Juno Temple and Yumna Marwan cross paths as two women whose lives become dangerously entangled in Little Birds, a Sky Atlantic drama set in the vibrant and intoxicating surroundings of 1950s Tangier.
If the goal of a television drama is to submerge its audience in an enticing new world, Little Birds looks set to leave viewers drowning in the dizzying array of colours, music and clothing that makes up 1950s Tangier, a place of intrigue and mystery that attracts people from all over the world.
One of the last outposts of colonial decadence, the Moroccan landscape could prove to be as much as a culture shock for those watching as it is for Lucy Savage, a troubled American heiress who lands in this international melting pot.
It’s here that Lucy must navigate the sexual, personal and political tensions of the town, all while longing for a less conventional life free from the societal cage in which she has been raised. Her fiancé, aristocratic English lord Hugo Cavendish-Smyth, is torn between his duty to Lucy and his lover Adham Abaza, the most eligible man in Tangier.
Lucy’s story is intertwined with that of dominatrix Cherifa Lamour, who is a celebrity in a town where anything goes. As she attempts to change the world around her, Cherifa’s presence enraptures Secretary Pierre Vaney, who is desperately in love with her.
Against a backdrop of hedonism, Lucy and Cherifa struggle to find their independence in a country looking to break free from its past. Their lives reveal private desires and public politics in a period drama that carries distinctly modern themes of freedom and feminism.
“Lucy’s got an incredibly powerful father who is very much in control of her life in New York, and she’s also a young woman who has a massive hunger within her for things bigger than women were allowed in the 1950s, which has meant she’s been institutionalised in her younger years,” explains Juno Temple (Dirty John), who plays the young heiress.
“When we meet her, she’s about to move to Tangier to start her dream life, where she’s going to marry a handsome English lord. But she arrives in Tangier and it is more vivid, luscious, sexual and alive than anything she could ever have imagined.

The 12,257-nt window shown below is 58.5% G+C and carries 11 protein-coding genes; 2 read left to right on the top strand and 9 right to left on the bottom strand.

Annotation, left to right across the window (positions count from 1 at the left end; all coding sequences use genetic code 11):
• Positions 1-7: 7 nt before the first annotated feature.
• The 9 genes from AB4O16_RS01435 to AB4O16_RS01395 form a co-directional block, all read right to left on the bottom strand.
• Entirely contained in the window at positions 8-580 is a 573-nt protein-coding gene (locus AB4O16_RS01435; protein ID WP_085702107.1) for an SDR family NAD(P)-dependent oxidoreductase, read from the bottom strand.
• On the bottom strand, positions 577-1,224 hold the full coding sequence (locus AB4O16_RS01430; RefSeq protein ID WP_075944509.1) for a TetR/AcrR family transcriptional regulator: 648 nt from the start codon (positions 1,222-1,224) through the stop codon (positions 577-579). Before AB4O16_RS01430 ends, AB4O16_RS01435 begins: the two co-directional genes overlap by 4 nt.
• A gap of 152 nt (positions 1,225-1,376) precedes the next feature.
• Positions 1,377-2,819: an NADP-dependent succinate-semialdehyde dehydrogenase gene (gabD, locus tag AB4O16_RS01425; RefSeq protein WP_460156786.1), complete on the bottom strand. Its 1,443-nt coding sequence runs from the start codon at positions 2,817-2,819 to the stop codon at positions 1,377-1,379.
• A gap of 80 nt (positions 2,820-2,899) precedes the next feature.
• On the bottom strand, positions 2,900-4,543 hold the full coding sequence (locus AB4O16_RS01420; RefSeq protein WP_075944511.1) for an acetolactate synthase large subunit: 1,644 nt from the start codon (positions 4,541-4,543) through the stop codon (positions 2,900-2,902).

“She really falls down the rabbit hole and things start to get pretty bonkers. She meets Cherifa and they have this incredible connection. Throughout the rest of the journey, they have these palpable and important moments that truly change their lives forever. Really, it’s about two women who help each other be the best versions of themselves they can be. So there’s this wonderful and protective yet inquisitive and also inspiring relationship between Lucy and Cherifa that is really exciting and I haven’t seen before. Hopefully, we bring that to life beautifully.”
As a dominatrix, Cherifa caters to the fetishes of the expat population of the town, having made her way into sex work after growing up on the streets. “When you see her character and Lucy’s character, you feel initially they are very far away from each other. They have very different histories and come from very different places,” says Lebanon-born Yunma Marwan (The Translator), who plays Cherifa in her first English-language screen role. “But as the series progresses, you really understand that their inner struggles are very much the same.”
Meanwhile, the story begins with Hugo in a relationship with Adham as he is about to marry Lucy. “You think that’s most of his troubles, but it’s not,” jokes Hugh Skinner (Fleabag), who stars as Hugo. “There’s growing political unrest in Tangier as it moves towards independence, and Hugo unwittingly gets involved in an arms deal via his father-in-law.”
The actors are among a multinational cast that populates the six-part series, with co-stars including French actors Raphael Acloque (Adham) and Jean-Marc Barr (Pierre). The ensemble are full of praise for director Stacie Passon (The Affair, House of Cards) for creating an atmosphere that was as vibrant as the sets they were filming on. “She is so brilliant because she has this childish quality where she just wants to try everything, see everything, taste everything, know everything,” says Temple. “When your director is like that, you are so filled with joy coming to work every day because you try everything. What doesn’t work, you try again; and what does work, you get so excited for and you celebrate.
“You would walk from the make-up trailer into this room that you never wanted to leave. It was dripping neon colours and it felt like a world that would kill you if you didn’t leave it, but one you never wanted to leave. It was also a safe space to let our freak flags fly, and Stacie encouraged that. She’s a brilliant, brave and truly extraordinary director I would do anything for.”
Exec producers Ruth McCance and Peter Carlton, from Warp Films (The Last Panthers), are similarly effusive about Passon. “We kept trying to give her more time to do things but she wanted to meet the schedule so she was fantastic at driving things and keeping the energy high on set,” says McCance. “The show is so strange and seductive. We were all giving it so much, so there was a real will within the crew. It was quite humbling.”